Both shad and fringe tree will do fine planted in loamy soil with average moisture and good drainage, although both can tolerate less than this ideal. Shads can be grown from the Canadian border and even points further north down through the Carolinas and into parts of Georgia. Fringe tree is cold hardy at least to Zone 5, but supposedly occurs naturally as far south as the Gulf of Mexico.

Lucky for me, they both do well in southern New England, where I love them as low care woodies that seem to capture and hold light in the garden in their season.

Real Dirt Redux/More on Picking Plants

June 15, 2014 by  
Filed under Garden Design, In the News

real-dirt-logo-copySo, when I’m not gardening, I can often be found writing about gardening or talking about gardening. Apparently unaware of just how much I can talk about gardening, “gardening superstar” Ken Druse foolishly invited me to chat with him on his podcast and public radio program Real Dirt. But it’s actually my second time as his guest, which means he had no excuse!

To hear our latest conversation at Ken’s website, click here; for the older podcast, click here and scroll down until you come to the May 7, 2010 episode.

In the new segment, we commiserate a bit about Ken’s frustration with garden media outlets (we will not name names) that are sometimes guilty of talking about plants as if they were furniture. Ken says that equating gardening with decorating the outdoors will just get you into trouble, and I agree. We also talk about favorite shade plants and how gardeners can make better choices by learning to value traits like resistance to disease and deer browsing more highly, instead of focusing solely on flowers. This is basically a matter of separating your wants from your needs with respect to garden plants, and training yourself to give adequate weight to the latter.

I’d been wanting to write a blog post on this subject, anyway, because of a recent experience that I thought illustrated the point pretty well. Not long ago, I had occasion to offer advice to someone seeking a replacement for an ash tree that had met its demise. She specified some challenging conditions the tree would have to tolerate, including clay soil that can get very dry in July and August; a hardiness zone (5B); a desired height at maturity (minimum 30 feet), and if possible, ornamental flowers and/or fruit. If it had ornamental flowers, she wanted it not to conflict with specimens of Rhododendron catawbiense (a late spring bloomer) planted nearby. She also wanted it to be fast growing yet not weak, which in my opinion was the most problematic of her requests because as a general rule those two traits are mutually exclusive (i.e., fast growing usually implies weak-wooded and short-lived), although some trees are worse than others in that regard.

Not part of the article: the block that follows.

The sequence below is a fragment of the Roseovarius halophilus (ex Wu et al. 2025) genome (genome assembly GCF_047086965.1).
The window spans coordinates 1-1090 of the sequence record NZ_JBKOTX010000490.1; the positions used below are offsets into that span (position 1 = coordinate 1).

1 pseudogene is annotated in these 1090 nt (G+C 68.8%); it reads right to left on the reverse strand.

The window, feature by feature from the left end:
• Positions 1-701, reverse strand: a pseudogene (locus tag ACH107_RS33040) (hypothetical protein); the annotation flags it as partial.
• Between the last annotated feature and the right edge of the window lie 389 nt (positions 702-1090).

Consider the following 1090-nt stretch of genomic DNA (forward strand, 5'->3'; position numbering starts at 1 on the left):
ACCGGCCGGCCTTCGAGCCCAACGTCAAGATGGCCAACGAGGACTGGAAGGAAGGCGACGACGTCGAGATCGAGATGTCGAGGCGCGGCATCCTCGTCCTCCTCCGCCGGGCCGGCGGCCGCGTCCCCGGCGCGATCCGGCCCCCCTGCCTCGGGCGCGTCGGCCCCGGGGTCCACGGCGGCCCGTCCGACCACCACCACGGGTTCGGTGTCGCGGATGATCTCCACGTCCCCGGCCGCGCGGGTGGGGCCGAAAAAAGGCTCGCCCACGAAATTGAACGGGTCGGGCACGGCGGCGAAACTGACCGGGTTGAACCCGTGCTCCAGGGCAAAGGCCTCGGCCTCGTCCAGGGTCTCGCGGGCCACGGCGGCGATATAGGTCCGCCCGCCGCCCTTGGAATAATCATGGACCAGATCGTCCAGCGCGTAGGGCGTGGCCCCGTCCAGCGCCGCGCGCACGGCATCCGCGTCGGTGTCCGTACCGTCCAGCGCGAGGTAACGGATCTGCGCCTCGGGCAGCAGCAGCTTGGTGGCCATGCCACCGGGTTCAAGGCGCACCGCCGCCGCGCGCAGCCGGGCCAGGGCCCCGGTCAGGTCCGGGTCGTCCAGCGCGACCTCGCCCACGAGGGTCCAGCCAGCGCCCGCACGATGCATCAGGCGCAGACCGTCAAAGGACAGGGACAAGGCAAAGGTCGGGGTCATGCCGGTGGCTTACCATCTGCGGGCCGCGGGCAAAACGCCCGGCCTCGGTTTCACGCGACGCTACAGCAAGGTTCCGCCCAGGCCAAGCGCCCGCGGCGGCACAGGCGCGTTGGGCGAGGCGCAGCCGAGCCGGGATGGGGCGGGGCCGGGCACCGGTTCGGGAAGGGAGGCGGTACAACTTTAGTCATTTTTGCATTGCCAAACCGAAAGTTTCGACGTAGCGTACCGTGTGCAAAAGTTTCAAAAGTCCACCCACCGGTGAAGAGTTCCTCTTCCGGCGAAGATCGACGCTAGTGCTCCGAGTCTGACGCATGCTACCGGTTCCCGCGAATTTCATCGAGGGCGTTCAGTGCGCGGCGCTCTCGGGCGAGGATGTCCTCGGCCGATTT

So, given all these needs and wants, what would you do to find a suitable tree if you didn’t have a panel of experts to ask? The approach I recommended reminded me of the old adage about the difference between giving a hungry man a fish and teaching a hungry man how to fish (presumably after giving him a fish anyway so he was no longer hungry, but I digress…).

One of my go-to woody plant reference books.

One of my go-to woody plant reference books.

Rather than give her a list of suggestions, I told her how I would go about generating a viable list. (In my analogy, this would be teaching her how to fish.) First, I referred her to an excellent woody plant book (Dirr’s Hardy Trees and Shrubs by Michael A. Dirr) that I knew to contain lots of lists of trees by characteristic, including height, tolerance of heat and drought, etc. By cross-referencing lists for the most important of the traits she needed, she could come up with a short list, and then whittle it down further by considering lower priority traits.